I must admit I’ve not read up on all of the findings of his trial, but my thoughts at the time of his being released to the US was that until it was established through a court that he had abandoned his post, it was our duty to bring him home, so I agreed with the decision to make a prisoner exchange. I was unwilling to accept the notion that we’d abandon one of our soldiers on the basis that he MAY have abandoned his post.
Yes, they’re willing to do what most wouldn’t, and I respect them for that.
Ok, so there are a few things to address in this. I’ve covered some of it back when this case originally took place, hell maybe stuff in this very thread… it was like 5 months ago since anyone posted in it. But let me try to point out a few things.
First, there is the notion of “the military” engaging in abuses. This certainly happens. And we have whistleblowing protections for legitimate whistleblowers. In some cases, someone might take illegal actions due to trying to expose some thing, but if they were to do so they should live with the consequences. But in such a case, I could possibly respect their actions. Someone like Snowden, for instance… while I did not really agree with how he acted, he seemed to have legitimate complaints about what was happening. He was trying to accomplish some specific thing. (we don’t need to get into everything wrong with what he did here)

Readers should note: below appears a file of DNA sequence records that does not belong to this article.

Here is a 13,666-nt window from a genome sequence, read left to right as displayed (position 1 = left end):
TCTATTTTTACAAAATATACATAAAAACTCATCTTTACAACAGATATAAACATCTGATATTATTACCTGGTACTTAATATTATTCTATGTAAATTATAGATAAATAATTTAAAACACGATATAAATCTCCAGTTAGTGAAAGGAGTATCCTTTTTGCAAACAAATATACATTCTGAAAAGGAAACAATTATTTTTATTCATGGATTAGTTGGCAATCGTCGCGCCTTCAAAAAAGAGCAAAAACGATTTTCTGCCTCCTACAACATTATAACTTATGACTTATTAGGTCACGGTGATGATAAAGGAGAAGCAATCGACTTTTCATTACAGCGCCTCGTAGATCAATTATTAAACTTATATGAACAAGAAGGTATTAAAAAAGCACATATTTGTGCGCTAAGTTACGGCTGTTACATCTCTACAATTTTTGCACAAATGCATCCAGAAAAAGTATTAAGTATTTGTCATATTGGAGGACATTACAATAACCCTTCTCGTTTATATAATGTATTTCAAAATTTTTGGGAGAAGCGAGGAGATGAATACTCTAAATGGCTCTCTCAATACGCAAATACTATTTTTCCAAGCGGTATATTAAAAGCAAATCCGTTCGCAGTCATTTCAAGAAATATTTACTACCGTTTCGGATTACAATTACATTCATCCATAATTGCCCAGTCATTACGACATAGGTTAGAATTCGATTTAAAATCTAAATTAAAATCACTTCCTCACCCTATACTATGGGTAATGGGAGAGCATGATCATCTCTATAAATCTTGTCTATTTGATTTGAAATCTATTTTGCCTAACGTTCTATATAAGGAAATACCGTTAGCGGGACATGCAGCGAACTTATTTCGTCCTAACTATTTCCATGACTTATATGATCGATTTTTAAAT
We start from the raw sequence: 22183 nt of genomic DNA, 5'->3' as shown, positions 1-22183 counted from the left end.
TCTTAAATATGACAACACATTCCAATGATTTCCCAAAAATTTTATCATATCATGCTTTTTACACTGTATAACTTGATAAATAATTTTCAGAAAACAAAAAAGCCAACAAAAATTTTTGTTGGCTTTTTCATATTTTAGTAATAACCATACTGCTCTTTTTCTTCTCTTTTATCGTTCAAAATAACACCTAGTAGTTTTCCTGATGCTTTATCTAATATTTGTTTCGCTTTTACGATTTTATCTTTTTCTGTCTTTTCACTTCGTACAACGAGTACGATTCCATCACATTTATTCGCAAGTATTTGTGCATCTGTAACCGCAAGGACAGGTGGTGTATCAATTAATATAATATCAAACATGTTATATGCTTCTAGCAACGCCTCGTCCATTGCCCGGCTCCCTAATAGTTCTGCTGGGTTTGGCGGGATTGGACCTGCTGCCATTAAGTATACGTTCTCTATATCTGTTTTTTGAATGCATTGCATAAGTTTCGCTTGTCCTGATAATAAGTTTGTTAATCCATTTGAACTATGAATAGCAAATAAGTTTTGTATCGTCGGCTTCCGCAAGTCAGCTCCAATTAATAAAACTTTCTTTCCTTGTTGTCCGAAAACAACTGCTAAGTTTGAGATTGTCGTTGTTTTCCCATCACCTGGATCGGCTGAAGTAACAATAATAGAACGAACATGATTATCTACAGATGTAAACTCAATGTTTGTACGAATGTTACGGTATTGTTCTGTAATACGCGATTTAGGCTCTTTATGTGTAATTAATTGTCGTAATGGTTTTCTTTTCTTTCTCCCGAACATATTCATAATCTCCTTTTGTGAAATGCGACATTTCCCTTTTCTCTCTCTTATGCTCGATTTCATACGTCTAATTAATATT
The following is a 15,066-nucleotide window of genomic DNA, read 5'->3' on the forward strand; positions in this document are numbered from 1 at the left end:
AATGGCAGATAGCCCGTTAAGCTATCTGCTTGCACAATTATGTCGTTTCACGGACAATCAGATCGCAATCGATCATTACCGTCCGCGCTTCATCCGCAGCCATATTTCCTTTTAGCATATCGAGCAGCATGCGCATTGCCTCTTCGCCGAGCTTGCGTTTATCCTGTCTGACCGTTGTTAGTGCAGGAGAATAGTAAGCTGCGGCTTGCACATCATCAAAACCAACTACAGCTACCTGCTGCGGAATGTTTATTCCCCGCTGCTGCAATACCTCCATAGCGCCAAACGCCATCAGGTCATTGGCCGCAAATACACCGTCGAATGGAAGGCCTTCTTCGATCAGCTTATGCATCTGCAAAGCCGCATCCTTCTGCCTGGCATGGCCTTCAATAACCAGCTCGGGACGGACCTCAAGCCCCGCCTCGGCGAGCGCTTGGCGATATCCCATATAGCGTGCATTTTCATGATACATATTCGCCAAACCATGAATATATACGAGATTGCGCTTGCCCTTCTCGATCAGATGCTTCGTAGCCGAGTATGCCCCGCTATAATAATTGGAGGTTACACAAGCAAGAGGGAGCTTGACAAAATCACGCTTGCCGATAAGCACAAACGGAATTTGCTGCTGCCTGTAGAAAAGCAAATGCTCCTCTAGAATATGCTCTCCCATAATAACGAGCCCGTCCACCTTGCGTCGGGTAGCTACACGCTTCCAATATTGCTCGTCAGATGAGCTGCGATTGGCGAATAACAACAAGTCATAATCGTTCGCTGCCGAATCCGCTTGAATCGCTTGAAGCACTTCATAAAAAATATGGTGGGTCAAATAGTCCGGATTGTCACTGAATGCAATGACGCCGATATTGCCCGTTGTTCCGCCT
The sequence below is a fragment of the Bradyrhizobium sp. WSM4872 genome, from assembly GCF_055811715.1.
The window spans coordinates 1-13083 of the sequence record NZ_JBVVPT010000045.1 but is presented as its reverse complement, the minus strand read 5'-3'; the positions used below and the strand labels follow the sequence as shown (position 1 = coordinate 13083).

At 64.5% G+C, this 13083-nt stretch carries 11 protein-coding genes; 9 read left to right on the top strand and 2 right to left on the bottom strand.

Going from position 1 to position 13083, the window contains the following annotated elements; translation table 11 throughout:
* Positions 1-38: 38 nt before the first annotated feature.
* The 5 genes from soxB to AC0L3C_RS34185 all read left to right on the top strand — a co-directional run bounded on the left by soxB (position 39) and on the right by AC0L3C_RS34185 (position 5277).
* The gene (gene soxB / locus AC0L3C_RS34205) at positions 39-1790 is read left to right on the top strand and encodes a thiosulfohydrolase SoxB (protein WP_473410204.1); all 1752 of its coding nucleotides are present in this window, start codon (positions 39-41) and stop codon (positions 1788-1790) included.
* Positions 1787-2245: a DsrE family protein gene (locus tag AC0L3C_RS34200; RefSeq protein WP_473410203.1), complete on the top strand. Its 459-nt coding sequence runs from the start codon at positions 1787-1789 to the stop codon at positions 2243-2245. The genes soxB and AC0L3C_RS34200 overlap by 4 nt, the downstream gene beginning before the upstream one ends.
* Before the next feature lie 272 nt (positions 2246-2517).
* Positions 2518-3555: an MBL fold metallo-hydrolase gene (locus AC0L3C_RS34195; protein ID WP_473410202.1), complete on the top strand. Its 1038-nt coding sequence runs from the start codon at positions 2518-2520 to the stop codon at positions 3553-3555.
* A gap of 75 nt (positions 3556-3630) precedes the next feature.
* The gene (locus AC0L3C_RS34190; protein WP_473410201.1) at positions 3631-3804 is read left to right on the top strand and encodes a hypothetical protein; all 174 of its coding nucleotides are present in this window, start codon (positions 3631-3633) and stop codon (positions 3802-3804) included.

But this is not what Manning did. Manning was not a whistleblower, by any stretch of the imagination.
Manning was not trying to expose any particular abuse. Manning did not release any specific information about a crime being committed.
Instead, Manning released a mountain of classified data, which she did not even know the contents of.
To me, that is a profoundly irresponsible act.
It’s irresponsible because while overclassification is a thing, classification is also legitimate in many cases. There are times when information being leaked can harm our soldiers. Not merely the abstract “military” that you are railing against, but actual men in the field. Hell, in some cases, we’re talking about guys who are little more than kids still. Releasing information which could put those men in danger, with no greater goal other than personal glory and a vague notion of harming the organization you’ve taken an oath to, is not an admirable act to me. It is contemptible.
Finally, the notion that anyone other than Manning is responsible for Mannings actions is pure absurdity. No. Manning chose to release a mountain of classified data, with no goal in mind beyond simply feeling some ridiculous sense of celebrity. Manning gave no thought at all to the men in the field who her actions might endanger. And her actions were her own.
Manning is not a good person, and not someone who should be honored in any way.